held runs until 8 March 2012, in Atrium 2, Guy’s Hospital, Great Maze Pond, London SE1 9RT.

Readers who are interested in discussing the topic of strong clothing and restraint further are invited to respond to this blog in the comments section.

Bedlam in the Old Vic Tunnels

Two artists associated with the Archives and Museum are currently exhibiting in a new show at the Old Vic Tunnels. Bedlam is described as the third and final meeting of minds between Lazarides Gallery and the Old Vic Tunnels, creatively exploring the history of the institution. Like Nell Leyshon’s play at the Globe Theatre two years ago (and as we blogged at that time), the event seeks to explore the parallels between the hospital itself and a “world gone mad”, using the institution’s history as part of a more general critique of society, art, madness and genius.

Much of the work included reflects the interests of Lazarides Ltd, who pride themselves on their popularisation of urban and non-traditional art. The dark, cavernous space of the Old Vic Tunnels suits the material well, lending a haunting quality to the spray-painted canvases and muted video installations. From the near-total darkness of the entry-way, the artworks slowly emerge from the space, the lighting and context lending an uneasy fragility to some of the material, such as Tessa Farmer’s glass and taxidermy sculptures or the ominous presence of Doug Foster and Nachev’s Lidless – a huge weather balloon on which footage of an eye, staring and blinking, is projected.

We were particularly excited, however, by the opportunity to see work by Jane Fradgley and War Boutique. Jane’s striking photographs of the museum’s collection of strong clothing will soon be on display at Guy’s Hospital. Here, however, the large-scale projections emerge with slow beauty on the dark brick walls: ghostly, exquisite and unsettling all at once. These haunting images of late nineteenth and early twentieth century garments of restraint offer a much more complex perspective on mental health care and experiences past and present than the usual stereotypes that fall under the “Bedlam” tag. Jane’s own exhibition, Held, will open in Atrium 2, Guy’s Hospital, on 9 November.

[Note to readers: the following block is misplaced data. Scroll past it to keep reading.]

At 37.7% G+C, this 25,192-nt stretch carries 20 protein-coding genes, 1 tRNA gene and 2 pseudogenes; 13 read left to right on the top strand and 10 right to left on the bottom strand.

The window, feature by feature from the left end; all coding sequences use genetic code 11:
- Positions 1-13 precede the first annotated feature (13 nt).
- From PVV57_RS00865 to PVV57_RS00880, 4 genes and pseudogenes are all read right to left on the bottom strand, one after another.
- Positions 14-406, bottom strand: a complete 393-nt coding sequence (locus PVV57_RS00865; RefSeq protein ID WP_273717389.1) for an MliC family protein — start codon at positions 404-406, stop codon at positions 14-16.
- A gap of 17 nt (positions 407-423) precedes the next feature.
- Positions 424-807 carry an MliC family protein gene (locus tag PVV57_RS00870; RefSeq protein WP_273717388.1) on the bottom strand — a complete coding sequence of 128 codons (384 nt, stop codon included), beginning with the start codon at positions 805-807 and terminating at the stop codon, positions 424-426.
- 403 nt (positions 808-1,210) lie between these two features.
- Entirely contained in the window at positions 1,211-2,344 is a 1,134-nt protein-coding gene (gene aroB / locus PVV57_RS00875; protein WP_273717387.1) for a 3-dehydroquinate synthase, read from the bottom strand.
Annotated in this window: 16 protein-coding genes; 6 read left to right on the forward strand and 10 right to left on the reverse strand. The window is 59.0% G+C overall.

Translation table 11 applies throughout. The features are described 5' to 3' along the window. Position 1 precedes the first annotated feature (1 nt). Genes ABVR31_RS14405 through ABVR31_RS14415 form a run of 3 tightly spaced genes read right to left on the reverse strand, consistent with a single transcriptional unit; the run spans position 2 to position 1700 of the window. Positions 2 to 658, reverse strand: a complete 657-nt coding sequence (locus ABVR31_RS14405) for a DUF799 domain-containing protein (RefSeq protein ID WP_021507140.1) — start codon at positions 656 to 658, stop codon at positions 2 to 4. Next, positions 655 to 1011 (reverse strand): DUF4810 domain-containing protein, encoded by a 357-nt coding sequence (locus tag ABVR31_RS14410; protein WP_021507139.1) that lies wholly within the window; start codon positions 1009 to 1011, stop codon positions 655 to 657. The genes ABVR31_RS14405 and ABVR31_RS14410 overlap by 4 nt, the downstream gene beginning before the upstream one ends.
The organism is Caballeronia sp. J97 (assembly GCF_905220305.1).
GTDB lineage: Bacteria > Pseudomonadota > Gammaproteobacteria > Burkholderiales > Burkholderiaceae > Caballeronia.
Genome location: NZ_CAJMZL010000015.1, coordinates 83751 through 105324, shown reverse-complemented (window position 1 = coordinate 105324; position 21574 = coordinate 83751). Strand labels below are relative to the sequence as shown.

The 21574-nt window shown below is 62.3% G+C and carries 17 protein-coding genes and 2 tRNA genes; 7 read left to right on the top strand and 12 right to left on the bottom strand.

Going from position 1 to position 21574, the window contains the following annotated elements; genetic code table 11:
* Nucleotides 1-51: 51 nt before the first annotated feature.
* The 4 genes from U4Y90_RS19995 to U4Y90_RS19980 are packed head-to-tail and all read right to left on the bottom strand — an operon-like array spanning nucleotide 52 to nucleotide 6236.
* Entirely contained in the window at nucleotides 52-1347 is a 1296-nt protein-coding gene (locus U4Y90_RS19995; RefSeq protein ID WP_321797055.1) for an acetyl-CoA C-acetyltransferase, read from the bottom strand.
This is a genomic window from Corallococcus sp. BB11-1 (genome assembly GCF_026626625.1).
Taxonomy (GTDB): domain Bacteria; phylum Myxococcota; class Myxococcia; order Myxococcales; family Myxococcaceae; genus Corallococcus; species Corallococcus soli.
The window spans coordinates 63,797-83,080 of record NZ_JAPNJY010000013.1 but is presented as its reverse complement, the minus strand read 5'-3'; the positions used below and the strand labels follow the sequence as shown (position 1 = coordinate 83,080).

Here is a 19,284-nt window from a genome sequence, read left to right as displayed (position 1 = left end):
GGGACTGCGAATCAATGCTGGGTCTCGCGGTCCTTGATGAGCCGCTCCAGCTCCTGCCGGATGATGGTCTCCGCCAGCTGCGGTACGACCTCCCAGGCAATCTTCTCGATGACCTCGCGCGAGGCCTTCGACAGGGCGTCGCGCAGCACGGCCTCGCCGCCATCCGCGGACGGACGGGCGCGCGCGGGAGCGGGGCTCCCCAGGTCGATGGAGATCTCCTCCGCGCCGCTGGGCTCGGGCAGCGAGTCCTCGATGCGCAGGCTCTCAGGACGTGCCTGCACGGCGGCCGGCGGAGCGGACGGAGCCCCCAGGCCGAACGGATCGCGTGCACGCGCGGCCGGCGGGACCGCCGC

War Boutique’s practice examines forms of conflict – whether physical, psychological or emotional. For Bedlam, he has produced The Noosphere (literally meaning “sphere of the mind”). The sculpture combines Victorian crinoline construction with modern military fabrics, and is based on ideas of rotational therapy for mental illness, which date back to Erasmus Darwin’s Zoonomia of 1801. The Archives and Museum collection contains a model centrifuge, seemingly made in Bethlem’s workshop at a later date and for unknown reasons. The Noosphere even offers visitors a chance to experience the spinning chair, perhaps providing a new visual perspective on the world beyond it.

Bedlam runs until 21 October at the Old Vic Tunnels, Station Approach Road, London SE1 8SW. Book your free tickets online here.

Curatorial Conversations VIII

( continued from a previous post )

Instances of exhibits that function in the way described by Wright and Flis are given not only by them – we will return to their commentary in a future post in this series of conversations – but also by other contributors to the Exhibiting Madness volume. Bronwyn Labrum highlights two antipodean examples of displays that seem to fit Wright and Flis’ description of the “ubiquitous asylum museum”.  In Labrum’s account, these displays are centred on late nineteenth-century ‘seclusion rooms’ and are interpreted by museum labels written from the point of view of the staff who used them to manage patient (mis)behaviour.

“Visitors arrive at the dramatic isolation cell with its peephole, after proceeding through several rooms…It creates an aura of secrecy and dread, and reinforces the stereotypes about lunatics and confinement…The detailed description of the seclusion room continues to resonate… Seclusion Room – used right up until the late 1960’s [sic]. A shutter was placed over the window to prevent violent people from harming themselves. The mattress on the bed and blanket are made of heavy canvas to prevent them from being torn up..” 1

It seems to us that the common failing of these kind of displays – whether inculcating a “psychiatric establishment” perspective on the history of mental health treatment (as in Labrum’s examples), or an “anti-psychiatric survivor” perspective (which, as we will see when we come to the examples offered by Wright and Flis, is equally vulnerable to the temptation of voyeurism) – lies precisely in their tendency to inculcate. We conceive of the Archives & Museum here at Bethlem as being something other than the “ubiquitous asylum museum”, and to assist in the discharge of the task we have assumed of “recording the lives and experience, and celebrating the achievements of people with mental health problems”, we want our new displays (still only in the planning stage at the moment) to inform, engage, provoke and question…but certainly not to inculcate.

1 B. Labrum, ‘Always Distinguishable From Outsiders: Materialising Cultures of Clothing from Psychiatric Institutions’, in Catherine Coleborne and Dolly MacKinnon, Exhibiting Madness in Museums: Remembering Psychiatry through Collections and Display (Routledge, 2011), pages 71 and 73.